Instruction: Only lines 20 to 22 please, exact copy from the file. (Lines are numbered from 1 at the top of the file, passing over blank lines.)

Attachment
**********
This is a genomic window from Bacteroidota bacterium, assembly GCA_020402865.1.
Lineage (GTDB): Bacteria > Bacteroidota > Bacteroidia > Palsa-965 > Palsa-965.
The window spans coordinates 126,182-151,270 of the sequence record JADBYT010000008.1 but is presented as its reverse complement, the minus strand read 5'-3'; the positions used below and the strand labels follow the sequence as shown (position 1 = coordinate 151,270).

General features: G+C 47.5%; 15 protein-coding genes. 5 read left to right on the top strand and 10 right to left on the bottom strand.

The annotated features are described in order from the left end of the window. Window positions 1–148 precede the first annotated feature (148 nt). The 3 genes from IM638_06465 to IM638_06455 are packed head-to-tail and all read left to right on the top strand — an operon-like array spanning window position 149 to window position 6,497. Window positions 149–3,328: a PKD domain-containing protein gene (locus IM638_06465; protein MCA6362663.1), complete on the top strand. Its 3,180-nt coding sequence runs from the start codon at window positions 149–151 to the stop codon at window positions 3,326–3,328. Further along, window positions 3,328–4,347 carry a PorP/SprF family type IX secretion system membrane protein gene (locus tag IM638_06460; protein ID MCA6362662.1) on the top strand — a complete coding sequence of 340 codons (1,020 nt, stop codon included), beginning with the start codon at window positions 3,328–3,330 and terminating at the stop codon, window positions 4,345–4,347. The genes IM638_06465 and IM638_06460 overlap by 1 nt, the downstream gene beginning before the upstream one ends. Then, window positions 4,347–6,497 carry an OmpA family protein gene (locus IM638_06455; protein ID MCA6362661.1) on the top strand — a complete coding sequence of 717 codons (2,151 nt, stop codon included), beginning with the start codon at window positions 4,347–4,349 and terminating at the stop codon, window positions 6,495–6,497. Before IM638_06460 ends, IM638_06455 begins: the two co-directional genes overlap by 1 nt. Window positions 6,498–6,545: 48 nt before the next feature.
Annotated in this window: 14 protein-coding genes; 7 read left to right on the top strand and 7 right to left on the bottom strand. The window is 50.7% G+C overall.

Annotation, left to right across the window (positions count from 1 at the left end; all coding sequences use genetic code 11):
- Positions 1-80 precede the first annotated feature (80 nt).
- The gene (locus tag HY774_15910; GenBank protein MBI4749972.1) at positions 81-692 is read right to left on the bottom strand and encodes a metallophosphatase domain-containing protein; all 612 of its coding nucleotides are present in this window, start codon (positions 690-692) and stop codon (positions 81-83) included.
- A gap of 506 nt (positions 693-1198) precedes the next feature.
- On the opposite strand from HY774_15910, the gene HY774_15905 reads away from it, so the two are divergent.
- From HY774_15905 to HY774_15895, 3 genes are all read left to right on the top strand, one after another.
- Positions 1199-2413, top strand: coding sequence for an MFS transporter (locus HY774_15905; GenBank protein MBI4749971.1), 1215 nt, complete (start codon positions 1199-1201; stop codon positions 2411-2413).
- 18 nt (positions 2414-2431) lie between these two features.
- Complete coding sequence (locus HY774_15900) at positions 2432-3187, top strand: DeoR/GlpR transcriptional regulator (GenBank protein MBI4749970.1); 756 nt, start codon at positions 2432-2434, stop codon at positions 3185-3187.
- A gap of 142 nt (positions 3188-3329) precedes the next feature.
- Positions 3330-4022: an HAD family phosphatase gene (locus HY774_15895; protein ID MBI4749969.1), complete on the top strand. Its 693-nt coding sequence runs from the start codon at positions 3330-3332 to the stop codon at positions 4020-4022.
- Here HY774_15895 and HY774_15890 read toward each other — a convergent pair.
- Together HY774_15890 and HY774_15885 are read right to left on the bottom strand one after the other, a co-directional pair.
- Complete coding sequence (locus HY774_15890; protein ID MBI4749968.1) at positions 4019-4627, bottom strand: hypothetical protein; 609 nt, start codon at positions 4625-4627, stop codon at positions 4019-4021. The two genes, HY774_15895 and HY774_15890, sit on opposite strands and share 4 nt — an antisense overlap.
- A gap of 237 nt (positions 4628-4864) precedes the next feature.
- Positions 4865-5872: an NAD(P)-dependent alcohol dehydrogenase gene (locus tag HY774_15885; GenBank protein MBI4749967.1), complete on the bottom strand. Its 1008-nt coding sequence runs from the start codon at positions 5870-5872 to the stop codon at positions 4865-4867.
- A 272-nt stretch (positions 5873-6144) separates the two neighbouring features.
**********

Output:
- Complete coding sequence (locus HY774_15890; protein ID MBI4749968.1) at positions 4019-4627, bottom strand: hypothetical protein; 609 nt, start codon at positions 4625-4627, stop codon at positions 4019-4021. The two genes, HY774_15895 and HY774_15890, sit on opposite strands and share 4 nt — an antisense overlap.
- A gap of 237 nt (positions 4628-4864) precedes the next feature.
- Positions 4865-5872: an NAD(P)-dependent alcohol dehydrogenase gene (locus tag HY774_15885; GenBank protein MBI4749967.1), complete on the bottom strand. Its 1008-nt coding sequence runs from the start codon at positions 5870-5872 to the stop codon at positions 4865-4867.